When we encounter a stressful situation, our bodies have specific responses (we’ll call this a stress response) that allow us to adapt to the present physical or psychological stimuli. Our bodies were designed with this built-in defense mechanism to be able to respond to life or death situations and survive. This is where the “fight or flight” term comes from. Here is an example of what happens in our body during a stress response:
Stress hormones and other neurochemicals increase in the body which causes increased heart rate, blood pressure, and blood glucose- all with the objective of supporting the possibility of needing to expend energy to protect ourselves. The body even begins to shutdown or divert energy away from the body systems that are unnecessary at that moment like the digestive or reproductive systems. You don’t need to worry about procreating or eating a large meal when you’re running away from a bear, right? That’s the idea here.
Under normal circumstances, once the stressor is no longer present or even with a moderate amount of stress, your body is able to adapt and go back to more of a “normal” state where these stress responses are not as ramped up. However, when those stressors are chronically present, your allostatic load can increase. “Allostatic load” refers to the cumulative effects of strong, repeated, or prolonged stressful experiences (regular life situations, drastic life events, and/or consequences from unhealthy behaviors such as poor sleep, smoking, chemical toxicity, etc.) in one’s life. Allostatic “overload” or “toxic stress” occurs when an individual is no longer able to cope or adapt with these physical responses that the body has in response to the stressful experiences.
Our bodies are designed to be able to handle and even thrive on acute, or short-term stress. For example, the physical stress from a hard workout or nervousness that comes from a public speaking engagement or during an exam. Our bodies are able to make little adjustments to be able to cope with a particular situation as long as it is able to return to more of a normal state. However, when this stress becomes chronic and doesn’t ever die down, these hormones and physical responses begin to cause damage to the systems involved in the stress response and cause dysfunctional responses that can lead to things like heart disease, psychiatric disorders, digestive issues, weight gain, infertility, and much more.
Children are particularly susceptible to toxic stress because of their impaired ability to cope as their brains are in a sensitive period of development. Permanent changes in brain physiology and poor health outcomes like immune dysregulation, persistent infections, and various diseases as adults can happen as a result.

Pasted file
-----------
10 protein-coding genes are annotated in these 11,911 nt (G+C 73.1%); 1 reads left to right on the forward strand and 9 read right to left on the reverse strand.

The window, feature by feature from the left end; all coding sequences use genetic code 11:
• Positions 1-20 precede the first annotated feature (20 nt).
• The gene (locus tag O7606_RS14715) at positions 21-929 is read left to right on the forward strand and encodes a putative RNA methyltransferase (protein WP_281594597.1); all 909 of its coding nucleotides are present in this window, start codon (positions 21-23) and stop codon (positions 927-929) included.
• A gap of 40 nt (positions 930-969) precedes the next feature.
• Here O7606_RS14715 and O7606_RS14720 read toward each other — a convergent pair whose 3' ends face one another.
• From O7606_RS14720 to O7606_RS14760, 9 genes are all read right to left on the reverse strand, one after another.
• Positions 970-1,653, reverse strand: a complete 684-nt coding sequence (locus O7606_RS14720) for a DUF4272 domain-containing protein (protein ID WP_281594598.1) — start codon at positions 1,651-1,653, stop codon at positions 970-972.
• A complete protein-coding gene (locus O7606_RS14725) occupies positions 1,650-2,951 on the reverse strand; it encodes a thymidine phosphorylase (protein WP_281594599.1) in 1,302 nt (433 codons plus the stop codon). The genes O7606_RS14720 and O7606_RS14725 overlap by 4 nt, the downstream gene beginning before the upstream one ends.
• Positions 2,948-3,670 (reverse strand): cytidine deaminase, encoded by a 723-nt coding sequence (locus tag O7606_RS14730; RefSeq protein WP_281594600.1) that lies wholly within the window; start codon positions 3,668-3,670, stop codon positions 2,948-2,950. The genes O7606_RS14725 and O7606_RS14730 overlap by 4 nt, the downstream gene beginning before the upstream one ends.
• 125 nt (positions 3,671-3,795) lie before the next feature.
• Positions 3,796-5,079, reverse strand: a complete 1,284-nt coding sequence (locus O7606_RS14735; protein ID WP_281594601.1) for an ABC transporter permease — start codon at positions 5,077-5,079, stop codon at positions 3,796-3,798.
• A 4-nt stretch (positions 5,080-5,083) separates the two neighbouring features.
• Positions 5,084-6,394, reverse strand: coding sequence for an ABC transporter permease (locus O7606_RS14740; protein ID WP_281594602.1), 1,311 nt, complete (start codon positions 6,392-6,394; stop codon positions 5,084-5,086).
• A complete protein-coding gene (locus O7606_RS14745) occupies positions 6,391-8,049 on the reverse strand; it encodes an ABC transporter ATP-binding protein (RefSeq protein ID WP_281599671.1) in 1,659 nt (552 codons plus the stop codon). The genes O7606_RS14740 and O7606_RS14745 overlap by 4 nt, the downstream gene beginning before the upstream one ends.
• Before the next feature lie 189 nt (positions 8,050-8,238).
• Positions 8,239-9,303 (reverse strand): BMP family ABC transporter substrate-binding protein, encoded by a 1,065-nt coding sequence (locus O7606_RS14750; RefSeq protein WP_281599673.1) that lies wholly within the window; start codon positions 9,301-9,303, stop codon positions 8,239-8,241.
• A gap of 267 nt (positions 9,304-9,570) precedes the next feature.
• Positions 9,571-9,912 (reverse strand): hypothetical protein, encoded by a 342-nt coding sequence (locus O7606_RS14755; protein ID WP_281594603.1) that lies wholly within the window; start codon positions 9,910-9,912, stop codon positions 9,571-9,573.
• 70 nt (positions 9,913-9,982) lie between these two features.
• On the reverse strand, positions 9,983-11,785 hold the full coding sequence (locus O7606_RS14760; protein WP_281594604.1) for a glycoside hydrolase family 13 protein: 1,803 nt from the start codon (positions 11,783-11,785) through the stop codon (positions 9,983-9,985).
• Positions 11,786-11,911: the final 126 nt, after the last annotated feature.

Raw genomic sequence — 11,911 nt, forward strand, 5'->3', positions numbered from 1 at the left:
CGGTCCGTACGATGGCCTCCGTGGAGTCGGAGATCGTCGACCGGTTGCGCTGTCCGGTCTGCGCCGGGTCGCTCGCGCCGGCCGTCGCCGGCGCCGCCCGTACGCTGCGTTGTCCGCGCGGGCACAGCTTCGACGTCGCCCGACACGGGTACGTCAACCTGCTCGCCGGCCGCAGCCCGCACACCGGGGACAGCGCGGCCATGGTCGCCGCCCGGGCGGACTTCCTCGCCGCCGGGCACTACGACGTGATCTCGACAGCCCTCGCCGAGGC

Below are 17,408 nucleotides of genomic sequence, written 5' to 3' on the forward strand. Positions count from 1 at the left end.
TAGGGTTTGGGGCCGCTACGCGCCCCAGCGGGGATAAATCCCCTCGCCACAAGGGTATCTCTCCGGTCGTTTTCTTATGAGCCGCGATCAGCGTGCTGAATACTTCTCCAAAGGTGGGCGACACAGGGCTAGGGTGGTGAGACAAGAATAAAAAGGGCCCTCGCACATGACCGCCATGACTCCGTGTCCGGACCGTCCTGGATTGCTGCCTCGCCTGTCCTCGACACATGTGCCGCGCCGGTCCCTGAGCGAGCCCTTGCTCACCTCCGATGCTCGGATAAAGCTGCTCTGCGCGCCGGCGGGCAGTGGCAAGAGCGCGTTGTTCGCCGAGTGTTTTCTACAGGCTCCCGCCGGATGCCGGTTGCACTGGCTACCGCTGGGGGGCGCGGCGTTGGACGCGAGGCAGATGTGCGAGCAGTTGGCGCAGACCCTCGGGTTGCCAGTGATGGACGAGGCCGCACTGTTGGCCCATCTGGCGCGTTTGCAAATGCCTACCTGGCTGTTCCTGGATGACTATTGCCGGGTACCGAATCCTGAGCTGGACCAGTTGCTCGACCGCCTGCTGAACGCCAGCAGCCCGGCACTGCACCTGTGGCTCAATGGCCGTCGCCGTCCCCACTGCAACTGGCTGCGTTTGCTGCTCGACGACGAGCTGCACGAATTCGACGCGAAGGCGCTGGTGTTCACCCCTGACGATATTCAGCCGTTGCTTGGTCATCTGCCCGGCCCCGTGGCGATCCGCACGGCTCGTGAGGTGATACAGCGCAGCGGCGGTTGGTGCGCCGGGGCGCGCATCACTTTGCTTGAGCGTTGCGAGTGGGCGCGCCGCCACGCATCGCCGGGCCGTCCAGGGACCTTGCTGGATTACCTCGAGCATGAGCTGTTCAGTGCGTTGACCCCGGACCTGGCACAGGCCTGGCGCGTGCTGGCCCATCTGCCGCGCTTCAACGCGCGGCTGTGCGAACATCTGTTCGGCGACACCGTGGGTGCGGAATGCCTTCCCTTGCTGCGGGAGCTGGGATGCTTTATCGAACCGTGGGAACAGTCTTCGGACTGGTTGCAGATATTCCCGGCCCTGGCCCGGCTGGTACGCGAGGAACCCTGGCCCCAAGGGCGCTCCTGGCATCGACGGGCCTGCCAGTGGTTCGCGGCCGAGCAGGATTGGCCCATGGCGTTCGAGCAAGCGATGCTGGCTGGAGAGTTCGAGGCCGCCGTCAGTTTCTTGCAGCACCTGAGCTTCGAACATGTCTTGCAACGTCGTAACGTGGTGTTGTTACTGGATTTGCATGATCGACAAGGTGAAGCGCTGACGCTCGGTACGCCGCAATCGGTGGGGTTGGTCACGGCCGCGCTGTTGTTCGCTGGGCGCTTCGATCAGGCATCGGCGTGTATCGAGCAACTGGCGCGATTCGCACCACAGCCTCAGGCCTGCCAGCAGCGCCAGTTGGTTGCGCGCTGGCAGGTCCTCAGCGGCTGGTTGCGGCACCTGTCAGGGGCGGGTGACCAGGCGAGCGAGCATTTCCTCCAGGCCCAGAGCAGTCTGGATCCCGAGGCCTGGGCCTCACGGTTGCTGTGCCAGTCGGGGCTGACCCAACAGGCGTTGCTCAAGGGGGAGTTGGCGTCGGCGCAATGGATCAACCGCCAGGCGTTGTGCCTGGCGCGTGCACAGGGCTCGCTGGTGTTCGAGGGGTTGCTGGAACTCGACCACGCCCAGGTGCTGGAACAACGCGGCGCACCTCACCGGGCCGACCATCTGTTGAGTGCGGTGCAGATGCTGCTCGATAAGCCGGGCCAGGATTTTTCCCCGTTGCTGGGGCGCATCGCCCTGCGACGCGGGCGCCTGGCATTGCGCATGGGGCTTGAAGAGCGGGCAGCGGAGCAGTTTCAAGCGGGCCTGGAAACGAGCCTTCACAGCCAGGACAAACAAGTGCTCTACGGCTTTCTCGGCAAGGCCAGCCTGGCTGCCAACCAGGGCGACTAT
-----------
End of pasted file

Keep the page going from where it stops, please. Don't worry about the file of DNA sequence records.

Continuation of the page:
What can you do then to prevent toxic stress from occurring and limit your toxic load altogether?
Some situations cannot be controlled like a drastic life event or a stressful work situation. What can be controlled, however, are other lifestyle habits such as exercise, sleep patterns, and food choices.
Here are some tips for limiting harmful behaviors that could contribute to allostatic load:
– Establish consistent and sufficient sleep patterns: Most adults need at least 7 hours of good sleep per night. Try going to bed and waking up at the same times every day, put away the electronic devices one hour before bed and do something relaxing like take a shower or read a book before bed
– Eat a low-inflammatory diet rich in fresh fruits vegetables, fiber, and healthy fats and limit your added sugar and processed foods
– Exercise for at least 150 minutes of moderate activity or 75 minutes of vigorous activity per week
– Try to work with your doctor to decrease any other harmful activities such as excessive drinking or smoking
– Do what you can to limit your chemical toxicity like using cleaner products and ensuring you’re consuming clean water and fruits and vegetables
– Support your body’s own detoxification by eating more fiber, eating plenty of the necessary nutrients, eating plenty of protein, and consuming antioxidants
Although you cannot control the stressful situations that appear in your daily like like work or family, you can incorporate stress reducing practices in order to support your response to these stressful situations.
Here are some ideas for reducing stress in your life:
– Talk regularly with a trusted family member, friend, or counselor to work through normal or drastic life situations
– Adopt stress reducing activities such as: journaling at night to write down stress from the day, connect with other people, get outside as much as you can, and/ or stretch before bed to release muscle tension